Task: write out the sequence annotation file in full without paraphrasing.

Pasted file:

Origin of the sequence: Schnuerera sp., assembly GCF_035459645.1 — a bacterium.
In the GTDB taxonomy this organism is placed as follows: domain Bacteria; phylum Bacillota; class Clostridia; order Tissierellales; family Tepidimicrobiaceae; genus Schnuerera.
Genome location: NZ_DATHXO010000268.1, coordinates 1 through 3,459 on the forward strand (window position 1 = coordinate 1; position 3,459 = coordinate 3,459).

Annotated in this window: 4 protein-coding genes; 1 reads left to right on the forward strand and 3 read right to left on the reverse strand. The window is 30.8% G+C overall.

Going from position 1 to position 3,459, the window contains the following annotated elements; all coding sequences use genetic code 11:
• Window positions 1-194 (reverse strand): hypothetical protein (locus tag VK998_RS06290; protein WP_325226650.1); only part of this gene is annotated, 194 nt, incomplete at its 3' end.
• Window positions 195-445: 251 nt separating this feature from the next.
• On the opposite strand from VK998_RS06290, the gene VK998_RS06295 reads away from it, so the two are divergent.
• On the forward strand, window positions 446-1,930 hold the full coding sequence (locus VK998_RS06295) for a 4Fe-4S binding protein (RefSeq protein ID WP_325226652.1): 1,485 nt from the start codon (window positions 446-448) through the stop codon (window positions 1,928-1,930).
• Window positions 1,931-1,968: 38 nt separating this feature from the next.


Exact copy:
Origin of the sequence: Schnuerera sp., assembly GCF_035459645.1 — a bacterium.
In the GTDB taxonomy this organism is placed as follows: domain Bacteria; phylum Bacillota; class Clostridia; order Tissierellales; family Tepidimicrobiaceae; genus Schnuerera.
Genome location: NZ_DATHXO010000268.1, coordinates 1 through 3,459 on the forward strand (window position 1 = coordinate 1; position 3,459 = coordinate 3,459).

Annotated in this window: 4 protein-coding genes; 1 reads left to right on the forward strand and 3 read right to left on the reverse strand. The window is 30.8% G+C overall.

Going from position 1 to position 3,459, the window contains the following annotated elements; all coding sequences use genetic code 11:
• Window positions 1-194 (reverse strand): hypothetical protein (locus tag VK998_RS06290; protein WP_325226650.1); only part of this gene is annotated, 194 nt, incomplete at its 3' end.
• Window positions 195-445: 251 nt separating this feature from the next.
• On the opposite strand from VK998_RS06290, the gene VK998_RS06295 reads away from it, so the two are divergent.
• On the forward strand, window positions 446-1,930 hold the full coding sequence (locus VK998_RS06295) for a 4Fe-4S binding protein (RefSeq protein ID WP_325226652.1): 1,485 nt from the start codon (window positions 446-448) through the stop codon (window positions 1,928-1,930).
• Window positions 1,931-1,968: 38 nt separating this feature from the next.